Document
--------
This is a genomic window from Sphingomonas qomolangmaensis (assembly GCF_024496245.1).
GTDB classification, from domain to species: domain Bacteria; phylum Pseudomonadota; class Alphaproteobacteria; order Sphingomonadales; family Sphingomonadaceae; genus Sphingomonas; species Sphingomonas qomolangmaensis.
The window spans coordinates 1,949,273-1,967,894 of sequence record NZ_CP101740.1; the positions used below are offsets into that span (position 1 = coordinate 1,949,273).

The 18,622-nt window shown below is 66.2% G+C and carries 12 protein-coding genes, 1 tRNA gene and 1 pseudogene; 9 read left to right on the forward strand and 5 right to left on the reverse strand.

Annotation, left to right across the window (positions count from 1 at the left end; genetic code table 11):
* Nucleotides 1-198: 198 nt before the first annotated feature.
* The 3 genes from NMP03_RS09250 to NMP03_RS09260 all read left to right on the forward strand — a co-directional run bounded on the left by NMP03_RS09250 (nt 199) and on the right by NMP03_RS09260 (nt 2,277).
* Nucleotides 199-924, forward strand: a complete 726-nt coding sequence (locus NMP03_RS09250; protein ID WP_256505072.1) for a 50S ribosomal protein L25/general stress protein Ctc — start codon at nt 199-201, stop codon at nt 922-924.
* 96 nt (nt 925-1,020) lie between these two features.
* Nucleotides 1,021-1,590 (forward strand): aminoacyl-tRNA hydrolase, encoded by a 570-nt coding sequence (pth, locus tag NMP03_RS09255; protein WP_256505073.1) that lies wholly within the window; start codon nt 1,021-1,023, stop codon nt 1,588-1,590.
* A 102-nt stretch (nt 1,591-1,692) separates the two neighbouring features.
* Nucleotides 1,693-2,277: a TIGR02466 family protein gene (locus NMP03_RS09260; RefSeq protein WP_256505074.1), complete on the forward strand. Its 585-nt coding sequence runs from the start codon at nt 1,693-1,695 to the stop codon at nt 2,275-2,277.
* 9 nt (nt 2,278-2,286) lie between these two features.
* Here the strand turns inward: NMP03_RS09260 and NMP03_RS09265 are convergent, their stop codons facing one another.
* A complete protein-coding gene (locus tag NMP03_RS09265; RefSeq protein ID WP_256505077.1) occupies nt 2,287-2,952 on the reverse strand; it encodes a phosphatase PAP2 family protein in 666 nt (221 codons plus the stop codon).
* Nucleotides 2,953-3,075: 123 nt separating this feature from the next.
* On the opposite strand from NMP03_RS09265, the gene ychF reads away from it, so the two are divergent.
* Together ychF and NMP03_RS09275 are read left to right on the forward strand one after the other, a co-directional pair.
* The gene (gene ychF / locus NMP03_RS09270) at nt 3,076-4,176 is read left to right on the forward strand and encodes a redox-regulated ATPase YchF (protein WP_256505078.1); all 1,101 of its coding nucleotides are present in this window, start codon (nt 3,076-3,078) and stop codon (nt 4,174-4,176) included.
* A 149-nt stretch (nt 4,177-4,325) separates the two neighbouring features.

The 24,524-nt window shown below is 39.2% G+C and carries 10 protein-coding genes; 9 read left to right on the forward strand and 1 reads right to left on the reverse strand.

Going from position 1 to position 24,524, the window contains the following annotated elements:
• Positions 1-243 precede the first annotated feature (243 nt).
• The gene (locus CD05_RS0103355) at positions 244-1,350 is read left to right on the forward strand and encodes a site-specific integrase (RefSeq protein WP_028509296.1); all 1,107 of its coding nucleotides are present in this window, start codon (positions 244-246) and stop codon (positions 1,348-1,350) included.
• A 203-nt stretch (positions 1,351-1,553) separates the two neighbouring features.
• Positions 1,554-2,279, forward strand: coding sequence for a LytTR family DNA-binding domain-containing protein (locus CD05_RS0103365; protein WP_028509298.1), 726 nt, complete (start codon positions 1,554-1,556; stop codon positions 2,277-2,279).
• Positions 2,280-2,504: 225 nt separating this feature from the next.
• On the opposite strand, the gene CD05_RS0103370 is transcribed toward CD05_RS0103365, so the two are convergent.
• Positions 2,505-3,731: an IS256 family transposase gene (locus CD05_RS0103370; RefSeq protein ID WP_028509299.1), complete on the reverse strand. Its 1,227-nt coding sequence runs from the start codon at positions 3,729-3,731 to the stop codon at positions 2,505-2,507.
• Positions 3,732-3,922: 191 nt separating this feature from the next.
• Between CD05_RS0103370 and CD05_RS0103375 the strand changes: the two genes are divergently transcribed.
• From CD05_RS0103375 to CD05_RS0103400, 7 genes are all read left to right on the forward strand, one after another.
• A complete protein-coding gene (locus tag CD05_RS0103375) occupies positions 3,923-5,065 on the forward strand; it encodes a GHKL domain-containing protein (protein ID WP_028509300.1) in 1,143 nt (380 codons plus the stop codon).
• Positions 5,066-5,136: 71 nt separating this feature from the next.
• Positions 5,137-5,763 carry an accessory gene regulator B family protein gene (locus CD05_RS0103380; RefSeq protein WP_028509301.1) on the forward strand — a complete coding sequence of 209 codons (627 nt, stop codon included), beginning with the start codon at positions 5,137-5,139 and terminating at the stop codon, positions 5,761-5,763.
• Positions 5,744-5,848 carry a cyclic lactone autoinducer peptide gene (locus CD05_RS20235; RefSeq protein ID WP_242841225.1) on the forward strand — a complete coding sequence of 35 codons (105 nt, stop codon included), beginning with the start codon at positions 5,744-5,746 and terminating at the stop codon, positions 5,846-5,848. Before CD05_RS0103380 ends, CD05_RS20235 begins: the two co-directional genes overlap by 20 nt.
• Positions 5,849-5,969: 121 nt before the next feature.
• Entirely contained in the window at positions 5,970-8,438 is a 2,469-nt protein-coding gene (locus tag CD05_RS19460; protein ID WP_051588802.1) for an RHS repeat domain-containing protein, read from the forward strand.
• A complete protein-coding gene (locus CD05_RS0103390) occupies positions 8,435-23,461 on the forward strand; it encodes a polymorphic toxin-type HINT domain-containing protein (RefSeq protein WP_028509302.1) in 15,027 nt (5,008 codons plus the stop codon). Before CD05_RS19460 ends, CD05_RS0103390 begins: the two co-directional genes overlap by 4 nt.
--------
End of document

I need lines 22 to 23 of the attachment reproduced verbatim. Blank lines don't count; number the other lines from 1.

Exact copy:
Going from position 1 to position 24,524, the window contains the following annotated elements:
• Positions 1-243 precede the first annotated feature (243 nt).